October 3, 2014

By Lisa O’Donnell Winston-Salem Journal
February 21, 2019

Artist Trena McNabb stands in front of a mural that will hang in the Palo Alto Children’s Hospital in Palo Alto, California.

Experimentation drove artist to develop distinctive style of overlapping images

Trena McNabb has a knack for creating beautiful things, through her art and gardening.
A longtime resident of Winston-Salem, McNabb created a meadow of wildflowers along a city sewer line near her Bethania home, filling the field with daylilies and coneflowers. As an artist, McNabb has created works for commercial clients as well as on her own, in a distinctive style that Journal art critic Tom Patterson has described as “a multilayered montage of brightly lighted, realistically rendered, thematically related scenes and images.”
McNabb formerly worked as commercial-design artist, taking up painting in her 20s.

Q: How would you describe your art?
Answer: Each painting tells a story that reveals its deeper meaning through a connected series of smaller paintings, details or small scenes. Sometimes exaggerated, transparent images overlap in a kaleidoscope of colors depicting the flora, fauna and landscapes that comprise our precious earth. Images are out of proportion with the other images and real life. They could be described as collage-like transparent painted images. I use a combination of realism and imagination to reflect my interest in nature and the environment. As one image overlaps another, the spaces beside and between, become “windows.” Filling those areas adds another layer of complexity to the story, which becomes deeper the longer one studies the work. I like to blend science, realism and fantasy and contrast it with a stark white background. I want my work to be more intriguing than a single glance can satisfy.

Q: How have you evolved as an artist?

Answer: I grew up in Thomasville with a passion for reading and art. As long as I can remember I loved to draw. As I grew up I became aware that it was possible to make a living as an artist. I began using my artistic talents to earn a living as a commercial art director. Leaving that world to paint full-time in 1995, I began to include my other love, nature, in my work. I am now creating large unusual landscapes utilizing the overlapping and transparent style I have developed. Experimentation has been the secret to everything I have accomplished. If I didn’t like something, I would try something else. The overlapping images developed as I was trying to correct something. I liked the effect and continued to develop it.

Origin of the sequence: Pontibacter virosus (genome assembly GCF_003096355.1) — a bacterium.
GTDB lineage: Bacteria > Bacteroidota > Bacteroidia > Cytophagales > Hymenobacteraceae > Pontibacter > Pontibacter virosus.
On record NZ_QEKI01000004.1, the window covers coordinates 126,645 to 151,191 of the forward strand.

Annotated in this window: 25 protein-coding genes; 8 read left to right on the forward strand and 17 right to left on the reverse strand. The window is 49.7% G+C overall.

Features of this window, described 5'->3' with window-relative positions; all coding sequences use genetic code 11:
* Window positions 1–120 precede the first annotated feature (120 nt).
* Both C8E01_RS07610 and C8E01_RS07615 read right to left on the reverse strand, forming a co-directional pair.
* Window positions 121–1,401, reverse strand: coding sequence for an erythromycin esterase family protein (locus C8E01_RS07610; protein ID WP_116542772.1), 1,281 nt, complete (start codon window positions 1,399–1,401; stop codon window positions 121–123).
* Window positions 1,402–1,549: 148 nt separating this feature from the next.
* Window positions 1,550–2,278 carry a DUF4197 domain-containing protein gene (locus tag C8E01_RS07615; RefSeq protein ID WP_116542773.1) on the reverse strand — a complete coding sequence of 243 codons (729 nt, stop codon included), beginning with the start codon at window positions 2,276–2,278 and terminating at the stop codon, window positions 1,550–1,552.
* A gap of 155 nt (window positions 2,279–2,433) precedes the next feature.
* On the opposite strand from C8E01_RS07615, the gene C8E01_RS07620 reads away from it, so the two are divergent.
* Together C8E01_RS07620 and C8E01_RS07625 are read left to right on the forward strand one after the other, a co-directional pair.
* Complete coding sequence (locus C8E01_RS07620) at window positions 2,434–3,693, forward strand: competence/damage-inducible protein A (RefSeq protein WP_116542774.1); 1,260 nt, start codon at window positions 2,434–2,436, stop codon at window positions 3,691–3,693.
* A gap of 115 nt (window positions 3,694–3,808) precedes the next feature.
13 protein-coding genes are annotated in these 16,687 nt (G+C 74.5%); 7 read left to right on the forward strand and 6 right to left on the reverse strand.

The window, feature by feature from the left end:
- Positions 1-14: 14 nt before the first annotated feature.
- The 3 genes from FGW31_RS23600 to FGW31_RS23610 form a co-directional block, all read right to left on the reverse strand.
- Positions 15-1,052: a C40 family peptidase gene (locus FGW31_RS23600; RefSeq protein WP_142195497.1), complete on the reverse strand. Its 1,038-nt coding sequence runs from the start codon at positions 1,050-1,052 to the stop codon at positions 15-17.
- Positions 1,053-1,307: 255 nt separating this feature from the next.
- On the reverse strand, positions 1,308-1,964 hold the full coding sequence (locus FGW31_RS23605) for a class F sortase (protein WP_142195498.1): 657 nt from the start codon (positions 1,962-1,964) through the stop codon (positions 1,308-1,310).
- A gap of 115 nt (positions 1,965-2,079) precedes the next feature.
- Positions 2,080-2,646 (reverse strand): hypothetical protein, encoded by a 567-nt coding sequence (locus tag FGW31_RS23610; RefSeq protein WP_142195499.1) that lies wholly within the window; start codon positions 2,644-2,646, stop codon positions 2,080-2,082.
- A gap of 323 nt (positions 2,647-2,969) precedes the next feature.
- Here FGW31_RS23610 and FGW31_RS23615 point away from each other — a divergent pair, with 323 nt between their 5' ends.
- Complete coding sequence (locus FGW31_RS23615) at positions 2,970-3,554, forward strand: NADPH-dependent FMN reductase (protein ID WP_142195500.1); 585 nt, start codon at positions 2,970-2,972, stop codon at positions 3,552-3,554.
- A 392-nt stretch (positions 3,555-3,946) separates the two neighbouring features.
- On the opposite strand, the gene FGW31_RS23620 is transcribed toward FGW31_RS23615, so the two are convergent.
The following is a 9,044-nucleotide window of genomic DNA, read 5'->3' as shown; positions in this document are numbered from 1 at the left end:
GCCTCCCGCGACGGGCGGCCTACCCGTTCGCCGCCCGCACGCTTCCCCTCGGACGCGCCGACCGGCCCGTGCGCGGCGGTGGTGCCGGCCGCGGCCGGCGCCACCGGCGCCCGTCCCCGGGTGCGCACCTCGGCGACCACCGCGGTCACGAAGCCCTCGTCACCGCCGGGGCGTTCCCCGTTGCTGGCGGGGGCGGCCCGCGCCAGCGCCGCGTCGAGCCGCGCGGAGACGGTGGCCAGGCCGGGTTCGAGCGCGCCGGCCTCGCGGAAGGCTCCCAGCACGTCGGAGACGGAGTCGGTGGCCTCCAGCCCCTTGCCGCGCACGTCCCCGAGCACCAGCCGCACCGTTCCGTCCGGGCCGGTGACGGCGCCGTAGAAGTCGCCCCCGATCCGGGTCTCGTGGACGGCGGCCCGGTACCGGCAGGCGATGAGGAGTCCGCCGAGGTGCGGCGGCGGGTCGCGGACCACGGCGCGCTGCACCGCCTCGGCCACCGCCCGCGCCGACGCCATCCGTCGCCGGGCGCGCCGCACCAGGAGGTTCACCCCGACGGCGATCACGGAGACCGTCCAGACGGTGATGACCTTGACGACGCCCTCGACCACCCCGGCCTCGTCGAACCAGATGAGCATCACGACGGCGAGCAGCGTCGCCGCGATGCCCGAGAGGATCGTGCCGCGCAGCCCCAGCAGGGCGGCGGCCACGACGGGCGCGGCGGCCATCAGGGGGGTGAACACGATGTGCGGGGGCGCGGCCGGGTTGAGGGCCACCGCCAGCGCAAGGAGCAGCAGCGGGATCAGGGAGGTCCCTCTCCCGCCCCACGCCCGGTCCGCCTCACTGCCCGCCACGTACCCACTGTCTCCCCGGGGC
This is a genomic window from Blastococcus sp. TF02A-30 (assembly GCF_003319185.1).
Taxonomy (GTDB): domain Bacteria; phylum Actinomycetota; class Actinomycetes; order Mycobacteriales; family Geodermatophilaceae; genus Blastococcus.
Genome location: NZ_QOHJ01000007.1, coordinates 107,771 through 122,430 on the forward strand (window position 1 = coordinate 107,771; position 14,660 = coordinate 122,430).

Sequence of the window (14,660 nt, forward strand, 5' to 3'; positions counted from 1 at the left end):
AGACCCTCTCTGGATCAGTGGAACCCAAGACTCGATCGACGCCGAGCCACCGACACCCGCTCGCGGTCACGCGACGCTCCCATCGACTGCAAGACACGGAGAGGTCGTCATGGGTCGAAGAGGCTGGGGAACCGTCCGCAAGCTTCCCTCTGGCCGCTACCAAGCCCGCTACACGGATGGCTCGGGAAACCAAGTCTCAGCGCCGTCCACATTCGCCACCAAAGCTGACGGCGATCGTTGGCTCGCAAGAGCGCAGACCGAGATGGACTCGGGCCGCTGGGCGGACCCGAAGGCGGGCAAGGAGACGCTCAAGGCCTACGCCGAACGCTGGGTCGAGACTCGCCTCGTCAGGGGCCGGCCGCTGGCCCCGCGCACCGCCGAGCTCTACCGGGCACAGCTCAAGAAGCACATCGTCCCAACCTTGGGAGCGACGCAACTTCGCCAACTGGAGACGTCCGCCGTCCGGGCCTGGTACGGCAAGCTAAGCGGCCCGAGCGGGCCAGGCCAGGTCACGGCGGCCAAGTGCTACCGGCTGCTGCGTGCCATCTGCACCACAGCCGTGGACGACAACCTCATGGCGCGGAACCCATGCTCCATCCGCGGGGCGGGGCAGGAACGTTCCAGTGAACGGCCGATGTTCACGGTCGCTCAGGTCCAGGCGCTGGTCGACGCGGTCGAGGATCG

Q: Who has influenced your art?

Answer: There have been many people in the past who have encouraged me. I have a saying that an artist can go for years with just a pat on the back and a compliment. And I did go for years with minimal rewards. It was just something I had to do.

Q: What is your biggest challenge?

Answer: Even after hours in the studio, I hate to quit if there is even a bit of wet paint on the palette. Sometimes you just have to stop and eat! The other thing I like to avoid is marketing.

Q: What does art do for you?

Answer: My art is everything to me. It gives me surprises, delight, entertainment, purpose and the opportunity to meet people I would not have otherwise. I am never bored. They say art is therapy, well, I do art therapy all day, so I must be well-balanced, for an artist. Grin! It is so exciting to see images appear under my paintbrush.

Q: Any advice for other artists?

Answer: Don’t take criticism too much to heart. They are just expressing their own opinion, and everyone has an opinion when it comes to art. “I know what I like, etc.” Even when you do not have the spark of a “fantastic” idea, keep working. Only through the work can you find that “zone” that you are looking for. Ultimately the person who needs to like the work is you. Look at other artists’ work, but create your own. The goal of art is to be original.

 

Published: October 21, 2019
Relish
Reprinted from the Winston-Salem Journal
© Piedmont Publishing Co. Inc.

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